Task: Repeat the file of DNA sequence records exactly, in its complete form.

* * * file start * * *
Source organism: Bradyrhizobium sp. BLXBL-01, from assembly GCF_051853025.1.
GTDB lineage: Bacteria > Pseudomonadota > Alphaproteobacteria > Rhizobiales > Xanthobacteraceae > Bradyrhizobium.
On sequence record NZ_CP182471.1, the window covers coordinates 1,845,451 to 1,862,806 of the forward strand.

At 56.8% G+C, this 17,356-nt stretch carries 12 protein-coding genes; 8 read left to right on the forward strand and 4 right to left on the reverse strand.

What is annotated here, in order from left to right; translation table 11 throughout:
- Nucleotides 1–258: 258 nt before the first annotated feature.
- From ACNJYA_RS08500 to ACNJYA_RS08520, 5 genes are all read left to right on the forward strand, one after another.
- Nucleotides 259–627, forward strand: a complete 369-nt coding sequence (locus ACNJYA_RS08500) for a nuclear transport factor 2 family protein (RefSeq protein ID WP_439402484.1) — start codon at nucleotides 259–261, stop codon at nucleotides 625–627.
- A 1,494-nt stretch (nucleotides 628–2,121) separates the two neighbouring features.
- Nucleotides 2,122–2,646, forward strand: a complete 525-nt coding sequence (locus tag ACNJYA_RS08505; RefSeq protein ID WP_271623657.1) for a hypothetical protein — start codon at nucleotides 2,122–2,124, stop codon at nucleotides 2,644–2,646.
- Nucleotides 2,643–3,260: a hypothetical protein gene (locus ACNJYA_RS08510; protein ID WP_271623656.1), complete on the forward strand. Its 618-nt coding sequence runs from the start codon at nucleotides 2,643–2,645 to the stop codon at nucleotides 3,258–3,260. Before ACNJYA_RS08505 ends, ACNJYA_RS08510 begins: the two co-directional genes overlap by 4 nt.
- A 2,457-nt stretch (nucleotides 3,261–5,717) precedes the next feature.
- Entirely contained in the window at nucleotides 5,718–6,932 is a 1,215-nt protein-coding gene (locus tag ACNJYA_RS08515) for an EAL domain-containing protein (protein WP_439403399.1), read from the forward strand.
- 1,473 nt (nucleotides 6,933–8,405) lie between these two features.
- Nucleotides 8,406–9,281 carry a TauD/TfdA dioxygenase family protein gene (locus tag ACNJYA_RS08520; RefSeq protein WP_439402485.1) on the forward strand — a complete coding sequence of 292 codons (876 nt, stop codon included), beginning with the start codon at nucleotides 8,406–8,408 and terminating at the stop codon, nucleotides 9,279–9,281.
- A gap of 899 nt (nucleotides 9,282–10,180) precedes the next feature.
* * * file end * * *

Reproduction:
Source organism: Bradyrhizobium sp. BLXBL-01, from assembly GCF_051853025.1.
GTDB lineage: Bacteria > Pseudomonadota > Alphaproteobacteria > Rhizobiales > Xanthobacteraceae > Bradyrhizobium.
On sequence record NZ_CP182471.1, the window covers coordinates 1,845,451 to 1,862,806 of the forward strand.

At 56.8% G+C, this 17,356-nt stretch carries 12 protein-coding genes; 8 read left to right on the forward strand and 4 right to left on the reverse strand.

What is annotated here, in order from left to right; translation table 11 throughout:
- Nucleotides 1–258: 258 nt before the first annotated feature.
- From ACNJYA_RS08500 to ACNJYA_RS08520, 5 genes are all read left to right on the forward strand, one after another.
- Nucleotides 259–627, forward strand: a complete 369-nt coding sequence (locus ACNJYA_RS08500) for a nuclear transport factor 2 family protein (RefSeq protein ID WP_439402484.1) — start codon at nucleotides 259–261, stop codon at nucleotides 625–627.
- A 1,494-nt stretch (nucleotides 628–2,121) separates the two neighbouring features.
- Nucleotides 2,122–2,646, forward strand: a complete 525-nt coding sequence (locus tag ACNJYA_RS08505; RefSeq protein ID WP_271623657.1) for a hypothetical protein — start codon at nucleotides 2,122–2,124, stop codon at nucleotides 2,644–2,646.
- Nucleotides 2,643–3,260: a hypothetical protein gene (locus ACNJYA_RS08510; protein ID WP_271623656.1), complete on the forward strand. Its 618-nt coding sequence runs from the start codon at nucleotides 2,643–2,645 to the stop codon at nucleotides 3,258–3,260. Before ACNJYA_RS08505 ends, ACNJYA_RS08510 begins: the two co-directional genes overlap by 4 nt.
- A 2,457-nt stretch (nucleotides 3,261–5,717) precedes the next feature.
- Entirely contained in the window at nucleotides 5,718–6,932 is a 1,215-nt protein-coding gene (locus tag ACNJYA_RS08515) for an EAL domain-containing protein (protein WP_439403399.1), read from the forward strand.
- 1,473 nt (nucleotides 6,933–8,405) lie between these two features.
- Nucleotides 8,406–9,281 carry a TauD/TfdA dioxygenase family protein gene (locus tag ACNJYA_RS08520; RefSeq protein WP_439402485.1) on the forward strand — a complete coding sequence of 292 codons (876 nt, stop codon included), beginning with the start codon at nucleotides 8,406–8,408 and terminating at the stop codon, nucleotides 9,279–9,281.
- A gap of 899 nt (nucleotides 9,282–10,180) precedes the next feature.